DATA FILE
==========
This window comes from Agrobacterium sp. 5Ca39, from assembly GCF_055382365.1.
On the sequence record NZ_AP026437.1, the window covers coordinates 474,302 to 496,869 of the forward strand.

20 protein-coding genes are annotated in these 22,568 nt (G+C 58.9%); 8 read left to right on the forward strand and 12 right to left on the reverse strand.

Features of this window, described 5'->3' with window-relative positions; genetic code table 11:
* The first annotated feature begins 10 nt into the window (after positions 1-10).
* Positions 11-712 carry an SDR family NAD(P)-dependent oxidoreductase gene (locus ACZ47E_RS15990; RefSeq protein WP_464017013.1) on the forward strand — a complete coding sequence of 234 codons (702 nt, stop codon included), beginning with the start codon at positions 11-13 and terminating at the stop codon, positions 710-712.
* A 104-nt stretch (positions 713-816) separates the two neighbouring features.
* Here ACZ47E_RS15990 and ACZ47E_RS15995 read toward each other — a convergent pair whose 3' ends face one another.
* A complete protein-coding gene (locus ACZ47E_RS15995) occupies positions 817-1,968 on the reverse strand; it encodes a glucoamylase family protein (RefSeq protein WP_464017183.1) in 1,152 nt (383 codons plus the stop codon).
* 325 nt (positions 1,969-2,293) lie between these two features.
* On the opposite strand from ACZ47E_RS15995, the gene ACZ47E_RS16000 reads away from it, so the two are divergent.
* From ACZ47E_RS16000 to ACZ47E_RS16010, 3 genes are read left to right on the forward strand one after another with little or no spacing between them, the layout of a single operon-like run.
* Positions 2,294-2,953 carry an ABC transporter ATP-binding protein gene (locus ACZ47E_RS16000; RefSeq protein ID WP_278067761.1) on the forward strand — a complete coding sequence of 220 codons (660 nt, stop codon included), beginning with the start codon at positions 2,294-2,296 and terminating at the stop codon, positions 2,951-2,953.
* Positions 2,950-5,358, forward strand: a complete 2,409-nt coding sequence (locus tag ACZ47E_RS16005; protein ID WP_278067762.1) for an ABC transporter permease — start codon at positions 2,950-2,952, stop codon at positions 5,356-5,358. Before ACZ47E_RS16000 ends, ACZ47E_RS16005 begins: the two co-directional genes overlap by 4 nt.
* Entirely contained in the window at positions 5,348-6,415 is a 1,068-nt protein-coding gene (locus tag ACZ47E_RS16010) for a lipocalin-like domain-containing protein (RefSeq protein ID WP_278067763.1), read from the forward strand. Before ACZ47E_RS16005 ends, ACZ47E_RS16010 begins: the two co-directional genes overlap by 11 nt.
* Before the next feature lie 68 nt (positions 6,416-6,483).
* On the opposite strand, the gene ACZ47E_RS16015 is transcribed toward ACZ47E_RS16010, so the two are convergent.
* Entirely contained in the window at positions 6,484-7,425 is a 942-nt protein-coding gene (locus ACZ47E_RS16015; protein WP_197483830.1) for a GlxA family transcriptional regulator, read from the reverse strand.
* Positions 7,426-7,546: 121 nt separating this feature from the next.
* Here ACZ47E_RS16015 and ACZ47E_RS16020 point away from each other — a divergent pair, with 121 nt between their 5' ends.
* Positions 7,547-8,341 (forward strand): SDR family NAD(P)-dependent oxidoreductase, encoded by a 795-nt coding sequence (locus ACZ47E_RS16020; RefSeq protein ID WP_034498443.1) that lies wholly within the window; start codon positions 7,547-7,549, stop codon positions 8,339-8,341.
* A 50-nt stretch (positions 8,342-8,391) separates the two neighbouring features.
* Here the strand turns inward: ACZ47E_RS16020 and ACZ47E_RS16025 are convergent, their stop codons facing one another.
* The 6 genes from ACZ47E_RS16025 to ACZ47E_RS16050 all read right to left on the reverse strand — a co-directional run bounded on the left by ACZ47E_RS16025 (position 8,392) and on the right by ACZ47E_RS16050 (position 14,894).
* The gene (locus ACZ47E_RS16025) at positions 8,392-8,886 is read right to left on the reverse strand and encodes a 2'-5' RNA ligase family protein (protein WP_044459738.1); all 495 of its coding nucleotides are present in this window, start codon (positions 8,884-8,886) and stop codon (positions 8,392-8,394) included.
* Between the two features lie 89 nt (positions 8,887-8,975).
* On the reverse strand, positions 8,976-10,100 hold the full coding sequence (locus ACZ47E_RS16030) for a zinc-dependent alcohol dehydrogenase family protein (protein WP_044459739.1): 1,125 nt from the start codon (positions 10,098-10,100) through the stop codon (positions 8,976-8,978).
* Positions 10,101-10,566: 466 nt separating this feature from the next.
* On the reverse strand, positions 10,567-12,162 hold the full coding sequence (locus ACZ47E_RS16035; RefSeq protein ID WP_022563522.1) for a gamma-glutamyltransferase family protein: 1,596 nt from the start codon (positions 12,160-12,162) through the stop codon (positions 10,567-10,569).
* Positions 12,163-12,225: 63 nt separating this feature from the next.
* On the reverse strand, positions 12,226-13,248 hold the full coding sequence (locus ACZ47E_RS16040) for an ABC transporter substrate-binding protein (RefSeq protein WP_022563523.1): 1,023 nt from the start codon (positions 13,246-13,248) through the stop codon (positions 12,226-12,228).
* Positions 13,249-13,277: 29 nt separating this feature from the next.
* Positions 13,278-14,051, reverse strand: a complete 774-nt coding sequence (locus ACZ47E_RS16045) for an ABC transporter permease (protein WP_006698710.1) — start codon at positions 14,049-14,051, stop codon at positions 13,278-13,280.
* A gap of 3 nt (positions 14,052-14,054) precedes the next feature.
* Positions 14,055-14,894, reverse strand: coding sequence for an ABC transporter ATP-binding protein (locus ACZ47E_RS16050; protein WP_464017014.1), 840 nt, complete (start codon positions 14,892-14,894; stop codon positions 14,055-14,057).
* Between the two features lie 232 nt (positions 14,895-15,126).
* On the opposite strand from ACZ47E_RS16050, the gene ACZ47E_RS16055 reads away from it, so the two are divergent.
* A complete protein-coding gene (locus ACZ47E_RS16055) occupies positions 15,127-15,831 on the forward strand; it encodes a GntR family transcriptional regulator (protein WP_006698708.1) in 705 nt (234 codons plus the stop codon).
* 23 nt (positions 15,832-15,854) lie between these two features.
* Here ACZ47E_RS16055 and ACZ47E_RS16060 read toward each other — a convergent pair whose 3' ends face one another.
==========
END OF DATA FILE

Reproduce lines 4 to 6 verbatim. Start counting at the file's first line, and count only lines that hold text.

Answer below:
Features of this window, described 5'->3' with window-relative positions; genetic code table 11:
* The first annotated feature begins 10 nt into the window (after positions 1-10).
* Positions 11-712 carry an SDR family NAD(P)-dependent oxidoreductase gene (locus ACZ47E_RS15990; RefSeq protein WP_464017013.1) on the forward strand — a complete coding sequence of 234 codons (702 nt, stop codon included), beginning with the start codon at positions 11-13 and terminating at the stop codon, positions 710-712.